Convexity meningioma surgery
Convexity meningioma surgery indications.
Preoperative embolization of intracranial meningioma
Preoperative embolization of intracranial meningioma.
Surgical safety checklist
see Surgical safety checklist.
Preoperative antibiotic prophylaxis
see Preoperative antibiotic prophylaxis.
see Skin Preparation.
For convexity meningioma, the head is positioned so that the center of the tumor is uppermost, the same position as described for parasagittal tumors or for tumors close to the midline.
Skin incision – Burr Holes – Dura mater opening
The incision and bone flap must be large enough to allow for excision of a good margin of dura around the tumor attachments.
The meningeal arteries are occluded as they are exposed.
These tumors can be removed intact by placing gentle traction on the dural attachment and working circumferentially around the tumor to divide the attachments to the cortex. However, if the surface of the tumor cannot be easily visualized without placing significant retraction on the cortex, internal decompression of the tumor is done and the capsule is reflected into the area of decompression.
In a situation where the tumor arises over the frontal temporal junction and grows into the sylvian fissure, the medial capsule and the dural attachment may extend down onto the lateral floor of the anterior fossa and anterior wall of the middle fossa, and the medial capsule of the tumor can be attached to branches of the middle cerebral artery.
A study showed that meningioma recurrence was unlikely when autologous cranioplasty was done with refashioned hyperostotic bone. This could be done in the same setting with meningioma excision. There was no recurrence at a mean of 5-year follow-up in convexity meningiomas 1).
Right Convexity Meningioma from Surgical Neurology International on Vimeo.
Left Frontal Convexity Meningioma from Surgical Neurology International on Vimeo.
An accurate and real-time model of soft tissue is critical for surgical simulation for which a user interacts haptically and visually with simulated patients. A paper focuses on the real-time deformation model of brain tissue for the interactive surgical simulation, such as neurosurgical simulation.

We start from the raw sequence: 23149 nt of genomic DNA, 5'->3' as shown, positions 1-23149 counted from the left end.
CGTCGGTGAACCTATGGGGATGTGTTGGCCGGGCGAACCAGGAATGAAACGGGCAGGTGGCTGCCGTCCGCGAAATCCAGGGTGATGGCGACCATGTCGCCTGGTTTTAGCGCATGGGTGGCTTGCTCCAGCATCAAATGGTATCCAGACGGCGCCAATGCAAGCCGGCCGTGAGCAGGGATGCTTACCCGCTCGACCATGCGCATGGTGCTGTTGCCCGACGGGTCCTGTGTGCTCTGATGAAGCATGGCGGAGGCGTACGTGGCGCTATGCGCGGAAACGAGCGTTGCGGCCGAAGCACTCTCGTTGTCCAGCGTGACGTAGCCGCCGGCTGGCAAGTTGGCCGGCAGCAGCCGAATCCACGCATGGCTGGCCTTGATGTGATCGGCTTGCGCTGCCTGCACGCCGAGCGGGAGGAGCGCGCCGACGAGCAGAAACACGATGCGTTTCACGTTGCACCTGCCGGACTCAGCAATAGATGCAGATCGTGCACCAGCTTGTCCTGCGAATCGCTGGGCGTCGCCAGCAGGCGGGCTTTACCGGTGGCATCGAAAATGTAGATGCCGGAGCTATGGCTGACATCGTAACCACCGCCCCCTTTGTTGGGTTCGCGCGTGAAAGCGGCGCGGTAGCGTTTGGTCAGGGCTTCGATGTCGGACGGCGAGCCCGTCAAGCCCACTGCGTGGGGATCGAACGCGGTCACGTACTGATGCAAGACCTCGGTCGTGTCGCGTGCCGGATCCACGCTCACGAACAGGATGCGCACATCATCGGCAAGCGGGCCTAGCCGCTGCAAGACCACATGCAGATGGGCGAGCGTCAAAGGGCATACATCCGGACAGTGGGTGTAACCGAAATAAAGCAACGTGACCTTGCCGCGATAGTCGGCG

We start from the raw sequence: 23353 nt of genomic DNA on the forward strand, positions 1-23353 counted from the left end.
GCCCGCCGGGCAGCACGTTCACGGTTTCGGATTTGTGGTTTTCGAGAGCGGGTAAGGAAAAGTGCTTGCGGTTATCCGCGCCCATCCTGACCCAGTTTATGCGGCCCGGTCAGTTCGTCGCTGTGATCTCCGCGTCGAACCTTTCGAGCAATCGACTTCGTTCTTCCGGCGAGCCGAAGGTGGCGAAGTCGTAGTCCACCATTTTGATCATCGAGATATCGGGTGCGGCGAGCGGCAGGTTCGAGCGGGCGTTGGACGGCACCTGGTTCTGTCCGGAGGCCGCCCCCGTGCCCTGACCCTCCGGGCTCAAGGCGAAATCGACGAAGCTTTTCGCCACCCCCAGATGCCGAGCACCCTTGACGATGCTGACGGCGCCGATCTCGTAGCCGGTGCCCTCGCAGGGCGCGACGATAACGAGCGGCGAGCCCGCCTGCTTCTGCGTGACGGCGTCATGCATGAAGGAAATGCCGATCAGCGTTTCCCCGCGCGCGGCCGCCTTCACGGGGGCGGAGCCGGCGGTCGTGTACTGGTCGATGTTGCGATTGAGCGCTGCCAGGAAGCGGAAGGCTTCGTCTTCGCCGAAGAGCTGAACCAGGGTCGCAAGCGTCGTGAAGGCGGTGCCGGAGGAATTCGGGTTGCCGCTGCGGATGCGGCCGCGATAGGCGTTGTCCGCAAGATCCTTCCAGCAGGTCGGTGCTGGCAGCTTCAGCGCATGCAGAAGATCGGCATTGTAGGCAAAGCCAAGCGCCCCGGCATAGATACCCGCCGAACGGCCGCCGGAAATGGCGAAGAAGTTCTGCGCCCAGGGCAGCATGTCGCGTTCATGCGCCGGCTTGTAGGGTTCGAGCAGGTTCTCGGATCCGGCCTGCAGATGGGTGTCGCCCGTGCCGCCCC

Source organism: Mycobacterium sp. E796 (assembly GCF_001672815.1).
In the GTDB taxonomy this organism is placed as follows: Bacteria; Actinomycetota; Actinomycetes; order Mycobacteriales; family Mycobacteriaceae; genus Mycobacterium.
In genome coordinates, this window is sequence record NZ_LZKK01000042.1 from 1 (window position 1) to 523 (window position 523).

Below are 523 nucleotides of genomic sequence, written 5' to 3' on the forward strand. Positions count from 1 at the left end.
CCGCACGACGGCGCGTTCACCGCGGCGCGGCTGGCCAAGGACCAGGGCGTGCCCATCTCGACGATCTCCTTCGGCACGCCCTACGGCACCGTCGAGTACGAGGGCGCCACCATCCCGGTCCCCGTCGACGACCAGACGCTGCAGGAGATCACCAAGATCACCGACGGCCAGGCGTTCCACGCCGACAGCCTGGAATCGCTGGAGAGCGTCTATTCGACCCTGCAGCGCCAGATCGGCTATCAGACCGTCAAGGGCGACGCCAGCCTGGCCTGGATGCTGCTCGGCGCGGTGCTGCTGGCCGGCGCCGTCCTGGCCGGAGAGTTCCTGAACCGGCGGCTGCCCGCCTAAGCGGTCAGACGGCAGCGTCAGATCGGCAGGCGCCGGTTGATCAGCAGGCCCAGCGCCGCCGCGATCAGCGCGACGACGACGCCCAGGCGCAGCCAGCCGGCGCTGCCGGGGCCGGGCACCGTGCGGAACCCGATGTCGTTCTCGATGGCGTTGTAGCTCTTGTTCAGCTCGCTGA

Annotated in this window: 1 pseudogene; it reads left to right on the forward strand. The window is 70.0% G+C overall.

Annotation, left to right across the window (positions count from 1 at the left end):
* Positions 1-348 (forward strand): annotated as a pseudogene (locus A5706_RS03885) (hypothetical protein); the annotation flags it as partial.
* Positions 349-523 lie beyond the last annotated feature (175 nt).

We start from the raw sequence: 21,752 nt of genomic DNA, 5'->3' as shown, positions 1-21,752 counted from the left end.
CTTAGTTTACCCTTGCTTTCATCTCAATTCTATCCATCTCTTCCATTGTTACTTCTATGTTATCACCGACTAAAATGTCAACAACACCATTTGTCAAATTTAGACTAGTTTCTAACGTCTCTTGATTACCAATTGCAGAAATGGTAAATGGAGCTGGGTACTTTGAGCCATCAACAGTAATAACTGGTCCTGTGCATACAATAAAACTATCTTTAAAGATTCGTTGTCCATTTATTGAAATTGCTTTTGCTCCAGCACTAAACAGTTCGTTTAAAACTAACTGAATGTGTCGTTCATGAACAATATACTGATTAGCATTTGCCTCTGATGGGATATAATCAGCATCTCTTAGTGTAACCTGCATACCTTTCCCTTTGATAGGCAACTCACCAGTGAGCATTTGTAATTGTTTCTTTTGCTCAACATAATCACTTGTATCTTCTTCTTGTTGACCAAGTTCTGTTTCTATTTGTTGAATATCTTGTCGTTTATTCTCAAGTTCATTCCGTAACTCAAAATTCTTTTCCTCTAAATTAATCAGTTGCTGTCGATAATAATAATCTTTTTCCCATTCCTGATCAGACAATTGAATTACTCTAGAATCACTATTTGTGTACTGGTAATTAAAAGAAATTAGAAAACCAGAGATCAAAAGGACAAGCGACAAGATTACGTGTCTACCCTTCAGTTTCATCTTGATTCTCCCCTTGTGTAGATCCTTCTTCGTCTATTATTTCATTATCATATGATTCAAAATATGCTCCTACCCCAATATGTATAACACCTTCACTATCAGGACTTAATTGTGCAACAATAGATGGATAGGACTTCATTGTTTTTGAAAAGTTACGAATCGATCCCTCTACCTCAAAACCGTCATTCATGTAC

A new Finite Element Method (FEM) based model with constraints is proposed for the brain tissue in neurosurgical simulation. A new energy function of constraints characterizing the interaction between the virtual instrument and the soft tissue is incorporated into the optimization problem derived from the implicit integration scheme. Distance and permanent deformation constraints are introduced to describe the interaction in the convexity meningioma dissection and hemostasis. The proposed model is particularly suitable for GPU-based computing, making it possible to achieve real-time performance.
Simulation results show that the simulated soft tissue exhibits the behaviors of adhesion and permanent deformation under the constraints. Experiments show that the proposed model is able to converge to the exact solution of the implicit Euler method after 96 iterations. The proposed model was implemented in the development of a neurosurgical simulator, in which surgical procedures such as dissection of convexity meningioma and hemostasis were simulated 2).